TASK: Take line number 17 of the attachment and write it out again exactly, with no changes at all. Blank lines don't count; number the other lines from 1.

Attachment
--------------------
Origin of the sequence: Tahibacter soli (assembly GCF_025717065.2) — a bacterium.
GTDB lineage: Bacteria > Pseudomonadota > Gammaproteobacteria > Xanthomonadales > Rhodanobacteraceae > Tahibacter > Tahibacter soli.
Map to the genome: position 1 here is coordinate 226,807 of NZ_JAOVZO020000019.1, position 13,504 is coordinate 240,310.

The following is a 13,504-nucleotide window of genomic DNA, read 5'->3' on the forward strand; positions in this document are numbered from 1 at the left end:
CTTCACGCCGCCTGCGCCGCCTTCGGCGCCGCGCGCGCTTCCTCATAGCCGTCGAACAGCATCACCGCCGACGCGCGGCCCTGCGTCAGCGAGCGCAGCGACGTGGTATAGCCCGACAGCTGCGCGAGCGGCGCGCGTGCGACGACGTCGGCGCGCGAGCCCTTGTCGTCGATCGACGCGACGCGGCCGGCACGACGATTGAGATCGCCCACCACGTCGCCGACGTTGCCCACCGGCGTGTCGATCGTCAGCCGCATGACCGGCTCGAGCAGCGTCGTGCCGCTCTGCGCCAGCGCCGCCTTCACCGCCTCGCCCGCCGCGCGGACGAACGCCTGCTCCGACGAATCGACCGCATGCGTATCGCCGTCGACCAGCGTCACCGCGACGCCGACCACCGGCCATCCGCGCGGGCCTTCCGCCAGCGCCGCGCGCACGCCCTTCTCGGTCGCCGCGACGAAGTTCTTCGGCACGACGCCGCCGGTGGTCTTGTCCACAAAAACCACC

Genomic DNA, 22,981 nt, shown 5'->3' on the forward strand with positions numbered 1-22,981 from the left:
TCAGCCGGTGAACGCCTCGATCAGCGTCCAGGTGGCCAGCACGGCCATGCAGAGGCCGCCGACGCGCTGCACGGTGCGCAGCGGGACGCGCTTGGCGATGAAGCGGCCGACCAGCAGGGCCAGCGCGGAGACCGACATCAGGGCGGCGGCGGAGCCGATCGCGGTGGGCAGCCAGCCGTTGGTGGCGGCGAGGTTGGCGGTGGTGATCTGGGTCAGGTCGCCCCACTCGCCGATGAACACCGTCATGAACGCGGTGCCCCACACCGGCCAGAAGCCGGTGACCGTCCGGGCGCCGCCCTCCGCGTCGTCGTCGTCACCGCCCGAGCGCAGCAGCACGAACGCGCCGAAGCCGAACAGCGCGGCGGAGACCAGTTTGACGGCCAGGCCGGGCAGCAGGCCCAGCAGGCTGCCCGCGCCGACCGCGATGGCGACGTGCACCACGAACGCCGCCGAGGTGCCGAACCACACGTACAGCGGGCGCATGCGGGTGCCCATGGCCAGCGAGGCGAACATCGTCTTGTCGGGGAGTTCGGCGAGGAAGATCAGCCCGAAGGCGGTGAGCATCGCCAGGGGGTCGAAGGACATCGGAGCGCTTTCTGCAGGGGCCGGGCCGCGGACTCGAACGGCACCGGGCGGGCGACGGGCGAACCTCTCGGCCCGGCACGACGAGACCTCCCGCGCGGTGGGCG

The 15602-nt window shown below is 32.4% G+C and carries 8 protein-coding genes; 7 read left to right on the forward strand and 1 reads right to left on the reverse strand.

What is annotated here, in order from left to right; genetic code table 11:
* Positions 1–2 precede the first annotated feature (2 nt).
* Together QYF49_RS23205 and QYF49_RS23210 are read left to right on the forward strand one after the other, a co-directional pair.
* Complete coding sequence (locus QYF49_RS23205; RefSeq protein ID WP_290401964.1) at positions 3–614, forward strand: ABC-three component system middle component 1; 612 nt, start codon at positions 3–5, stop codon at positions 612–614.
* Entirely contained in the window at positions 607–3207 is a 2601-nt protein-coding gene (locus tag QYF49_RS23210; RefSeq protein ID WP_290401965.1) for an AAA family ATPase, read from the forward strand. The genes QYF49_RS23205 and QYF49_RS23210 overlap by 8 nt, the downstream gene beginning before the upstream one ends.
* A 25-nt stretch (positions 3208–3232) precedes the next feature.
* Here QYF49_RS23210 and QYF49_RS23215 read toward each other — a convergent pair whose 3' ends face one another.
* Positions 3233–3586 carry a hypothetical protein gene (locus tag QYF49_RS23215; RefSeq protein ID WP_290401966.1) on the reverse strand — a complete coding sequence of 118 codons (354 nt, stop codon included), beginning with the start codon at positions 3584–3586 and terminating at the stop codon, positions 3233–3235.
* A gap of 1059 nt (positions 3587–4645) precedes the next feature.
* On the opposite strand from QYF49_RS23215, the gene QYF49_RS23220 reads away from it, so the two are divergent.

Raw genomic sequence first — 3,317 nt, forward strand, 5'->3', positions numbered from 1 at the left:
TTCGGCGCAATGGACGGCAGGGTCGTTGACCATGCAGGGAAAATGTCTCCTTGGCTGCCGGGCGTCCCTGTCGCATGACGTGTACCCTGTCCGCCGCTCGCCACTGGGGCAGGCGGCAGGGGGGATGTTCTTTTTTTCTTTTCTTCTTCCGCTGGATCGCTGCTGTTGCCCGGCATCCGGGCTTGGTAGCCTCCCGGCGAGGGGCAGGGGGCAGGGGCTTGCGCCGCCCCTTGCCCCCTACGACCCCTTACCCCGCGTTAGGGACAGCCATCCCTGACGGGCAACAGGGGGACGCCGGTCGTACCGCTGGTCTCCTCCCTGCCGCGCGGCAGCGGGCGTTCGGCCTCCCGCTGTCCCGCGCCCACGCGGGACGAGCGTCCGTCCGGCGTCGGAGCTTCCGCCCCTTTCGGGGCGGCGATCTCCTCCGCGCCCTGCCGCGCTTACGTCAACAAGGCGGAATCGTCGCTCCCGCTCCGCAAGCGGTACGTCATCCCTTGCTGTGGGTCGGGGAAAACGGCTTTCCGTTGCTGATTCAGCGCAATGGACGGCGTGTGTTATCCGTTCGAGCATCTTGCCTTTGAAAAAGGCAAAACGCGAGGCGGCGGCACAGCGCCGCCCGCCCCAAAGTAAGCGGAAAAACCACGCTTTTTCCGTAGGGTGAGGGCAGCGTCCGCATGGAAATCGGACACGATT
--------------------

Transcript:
* A gap of 1059 nt (positions 3587–4645) precedes the next feature.